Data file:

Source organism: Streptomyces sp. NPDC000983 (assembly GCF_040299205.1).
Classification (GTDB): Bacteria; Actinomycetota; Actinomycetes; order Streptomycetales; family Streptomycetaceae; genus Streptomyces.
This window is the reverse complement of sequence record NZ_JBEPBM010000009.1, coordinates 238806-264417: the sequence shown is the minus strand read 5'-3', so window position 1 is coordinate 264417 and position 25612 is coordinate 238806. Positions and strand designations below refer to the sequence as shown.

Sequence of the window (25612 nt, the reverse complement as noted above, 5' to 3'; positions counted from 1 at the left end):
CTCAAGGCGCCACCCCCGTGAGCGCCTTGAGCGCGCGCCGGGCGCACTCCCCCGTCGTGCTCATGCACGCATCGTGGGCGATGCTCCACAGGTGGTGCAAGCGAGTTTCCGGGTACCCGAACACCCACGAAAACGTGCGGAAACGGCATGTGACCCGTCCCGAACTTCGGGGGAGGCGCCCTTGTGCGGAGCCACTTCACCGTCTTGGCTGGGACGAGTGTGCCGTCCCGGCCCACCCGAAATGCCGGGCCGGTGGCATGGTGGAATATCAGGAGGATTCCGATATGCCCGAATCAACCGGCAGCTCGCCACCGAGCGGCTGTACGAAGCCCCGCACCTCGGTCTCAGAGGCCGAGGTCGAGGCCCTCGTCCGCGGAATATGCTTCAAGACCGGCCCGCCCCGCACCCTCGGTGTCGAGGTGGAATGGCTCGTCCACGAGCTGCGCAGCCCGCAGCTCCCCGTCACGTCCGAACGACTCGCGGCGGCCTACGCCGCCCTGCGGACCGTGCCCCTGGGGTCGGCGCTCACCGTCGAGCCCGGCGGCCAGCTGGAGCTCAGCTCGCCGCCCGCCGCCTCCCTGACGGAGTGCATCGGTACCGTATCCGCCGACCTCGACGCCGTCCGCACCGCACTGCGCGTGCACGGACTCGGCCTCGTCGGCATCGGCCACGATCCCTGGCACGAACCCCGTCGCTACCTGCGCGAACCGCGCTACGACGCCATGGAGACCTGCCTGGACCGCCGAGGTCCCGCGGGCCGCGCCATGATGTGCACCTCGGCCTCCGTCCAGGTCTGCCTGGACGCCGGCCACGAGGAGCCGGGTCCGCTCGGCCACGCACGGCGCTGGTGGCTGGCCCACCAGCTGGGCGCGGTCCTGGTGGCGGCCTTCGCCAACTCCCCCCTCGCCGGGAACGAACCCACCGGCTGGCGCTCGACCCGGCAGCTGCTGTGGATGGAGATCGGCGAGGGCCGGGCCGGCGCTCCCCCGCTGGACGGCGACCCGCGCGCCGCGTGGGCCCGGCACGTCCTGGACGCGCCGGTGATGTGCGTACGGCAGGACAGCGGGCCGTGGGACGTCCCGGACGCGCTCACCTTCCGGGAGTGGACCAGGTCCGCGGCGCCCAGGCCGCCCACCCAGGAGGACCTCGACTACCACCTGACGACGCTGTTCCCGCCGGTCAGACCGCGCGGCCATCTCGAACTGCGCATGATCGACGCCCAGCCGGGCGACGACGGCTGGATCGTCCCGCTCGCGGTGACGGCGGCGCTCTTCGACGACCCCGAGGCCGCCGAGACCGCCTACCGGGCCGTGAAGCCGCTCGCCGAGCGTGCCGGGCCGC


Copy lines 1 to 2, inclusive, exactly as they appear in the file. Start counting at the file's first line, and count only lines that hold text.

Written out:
Source organism: Streptomyces sp. NPDC000983 (assembly GCF_040299205.1).
Classification (GTDB): Bacteria; Actinomycetota; Actinomycetes; order Streptomycetales; family Streptomycetaceae; genus Streptomyces.